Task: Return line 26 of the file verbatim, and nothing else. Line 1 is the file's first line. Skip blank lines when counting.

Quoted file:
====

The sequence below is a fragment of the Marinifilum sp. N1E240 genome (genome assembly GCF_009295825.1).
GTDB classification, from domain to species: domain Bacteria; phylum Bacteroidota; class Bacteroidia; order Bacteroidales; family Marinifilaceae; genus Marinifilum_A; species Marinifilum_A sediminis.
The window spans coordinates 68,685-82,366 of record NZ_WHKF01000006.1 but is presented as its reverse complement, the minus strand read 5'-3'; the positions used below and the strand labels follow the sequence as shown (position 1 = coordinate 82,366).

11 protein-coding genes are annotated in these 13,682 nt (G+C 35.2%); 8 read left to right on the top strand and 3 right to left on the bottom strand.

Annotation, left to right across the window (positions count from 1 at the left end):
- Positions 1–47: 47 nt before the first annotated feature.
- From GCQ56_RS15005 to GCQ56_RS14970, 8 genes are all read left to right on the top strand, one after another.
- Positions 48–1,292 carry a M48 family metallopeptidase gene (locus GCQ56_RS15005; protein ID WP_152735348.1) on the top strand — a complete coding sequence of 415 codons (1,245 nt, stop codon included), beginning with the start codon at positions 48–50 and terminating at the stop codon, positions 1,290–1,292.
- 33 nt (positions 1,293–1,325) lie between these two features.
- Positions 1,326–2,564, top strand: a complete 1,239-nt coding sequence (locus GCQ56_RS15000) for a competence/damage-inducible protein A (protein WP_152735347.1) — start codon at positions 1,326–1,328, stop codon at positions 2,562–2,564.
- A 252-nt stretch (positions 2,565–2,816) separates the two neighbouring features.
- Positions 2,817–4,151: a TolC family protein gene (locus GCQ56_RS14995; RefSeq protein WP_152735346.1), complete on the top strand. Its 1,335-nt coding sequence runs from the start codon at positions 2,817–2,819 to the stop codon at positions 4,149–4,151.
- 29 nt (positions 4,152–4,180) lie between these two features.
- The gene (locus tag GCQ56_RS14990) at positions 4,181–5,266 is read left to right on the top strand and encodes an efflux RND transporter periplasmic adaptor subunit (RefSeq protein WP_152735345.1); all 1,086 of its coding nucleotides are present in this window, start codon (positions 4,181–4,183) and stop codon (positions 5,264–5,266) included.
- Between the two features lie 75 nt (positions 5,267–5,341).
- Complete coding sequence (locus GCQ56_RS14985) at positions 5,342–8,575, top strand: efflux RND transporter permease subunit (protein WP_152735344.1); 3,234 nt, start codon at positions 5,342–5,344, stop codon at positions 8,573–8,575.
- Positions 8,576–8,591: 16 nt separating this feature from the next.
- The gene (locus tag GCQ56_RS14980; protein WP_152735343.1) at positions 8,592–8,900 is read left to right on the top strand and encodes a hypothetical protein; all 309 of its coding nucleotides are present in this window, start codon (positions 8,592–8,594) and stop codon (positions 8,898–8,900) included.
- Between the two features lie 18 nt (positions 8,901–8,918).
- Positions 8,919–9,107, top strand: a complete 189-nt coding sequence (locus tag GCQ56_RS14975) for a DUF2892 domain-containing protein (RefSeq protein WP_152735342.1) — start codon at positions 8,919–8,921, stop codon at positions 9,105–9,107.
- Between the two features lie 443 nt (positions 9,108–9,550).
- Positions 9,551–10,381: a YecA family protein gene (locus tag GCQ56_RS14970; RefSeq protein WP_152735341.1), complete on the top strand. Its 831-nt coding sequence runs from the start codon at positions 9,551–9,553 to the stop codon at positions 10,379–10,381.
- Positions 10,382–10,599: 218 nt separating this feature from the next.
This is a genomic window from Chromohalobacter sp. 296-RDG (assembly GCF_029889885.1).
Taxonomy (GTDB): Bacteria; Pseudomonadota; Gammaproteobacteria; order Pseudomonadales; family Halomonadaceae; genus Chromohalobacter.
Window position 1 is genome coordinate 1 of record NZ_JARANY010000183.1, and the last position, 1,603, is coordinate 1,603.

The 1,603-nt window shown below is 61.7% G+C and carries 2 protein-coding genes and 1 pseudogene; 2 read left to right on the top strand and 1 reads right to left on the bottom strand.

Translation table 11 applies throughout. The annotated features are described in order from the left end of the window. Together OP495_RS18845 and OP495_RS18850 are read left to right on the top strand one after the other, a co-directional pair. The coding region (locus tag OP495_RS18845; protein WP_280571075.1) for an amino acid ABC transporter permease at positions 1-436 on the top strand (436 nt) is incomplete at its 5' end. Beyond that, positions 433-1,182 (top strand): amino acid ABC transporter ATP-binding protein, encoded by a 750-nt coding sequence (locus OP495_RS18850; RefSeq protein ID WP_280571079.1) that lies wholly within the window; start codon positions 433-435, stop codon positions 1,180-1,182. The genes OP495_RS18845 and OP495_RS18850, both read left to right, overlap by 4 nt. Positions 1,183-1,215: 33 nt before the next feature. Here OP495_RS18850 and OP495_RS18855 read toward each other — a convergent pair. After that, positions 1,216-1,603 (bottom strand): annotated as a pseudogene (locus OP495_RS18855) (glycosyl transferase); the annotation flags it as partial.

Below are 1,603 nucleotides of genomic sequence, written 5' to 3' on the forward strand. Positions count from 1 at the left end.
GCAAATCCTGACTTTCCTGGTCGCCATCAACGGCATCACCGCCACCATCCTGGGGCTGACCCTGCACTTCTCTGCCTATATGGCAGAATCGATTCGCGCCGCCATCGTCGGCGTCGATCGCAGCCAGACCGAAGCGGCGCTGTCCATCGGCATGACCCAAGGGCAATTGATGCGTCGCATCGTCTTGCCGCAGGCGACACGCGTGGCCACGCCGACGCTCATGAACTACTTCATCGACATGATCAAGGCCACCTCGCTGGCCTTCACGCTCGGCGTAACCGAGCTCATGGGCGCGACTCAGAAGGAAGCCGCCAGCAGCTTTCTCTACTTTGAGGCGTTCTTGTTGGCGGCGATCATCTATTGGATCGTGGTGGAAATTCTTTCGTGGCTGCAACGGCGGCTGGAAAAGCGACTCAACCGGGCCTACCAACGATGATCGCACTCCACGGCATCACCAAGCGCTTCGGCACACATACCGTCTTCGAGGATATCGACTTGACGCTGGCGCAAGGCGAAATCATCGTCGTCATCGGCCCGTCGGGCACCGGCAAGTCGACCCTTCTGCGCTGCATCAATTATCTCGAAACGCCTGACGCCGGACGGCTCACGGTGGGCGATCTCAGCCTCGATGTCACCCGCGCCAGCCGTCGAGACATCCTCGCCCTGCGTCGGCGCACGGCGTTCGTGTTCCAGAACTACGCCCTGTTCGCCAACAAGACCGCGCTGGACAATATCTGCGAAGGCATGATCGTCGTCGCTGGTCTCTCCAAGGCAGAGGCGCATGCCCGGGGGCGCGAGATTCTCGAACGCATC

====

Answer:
Window position 1 is genome coordinate 1 of record NZ_JARANY010000183.1, and the last position, 1,603, is coordinate 1,603.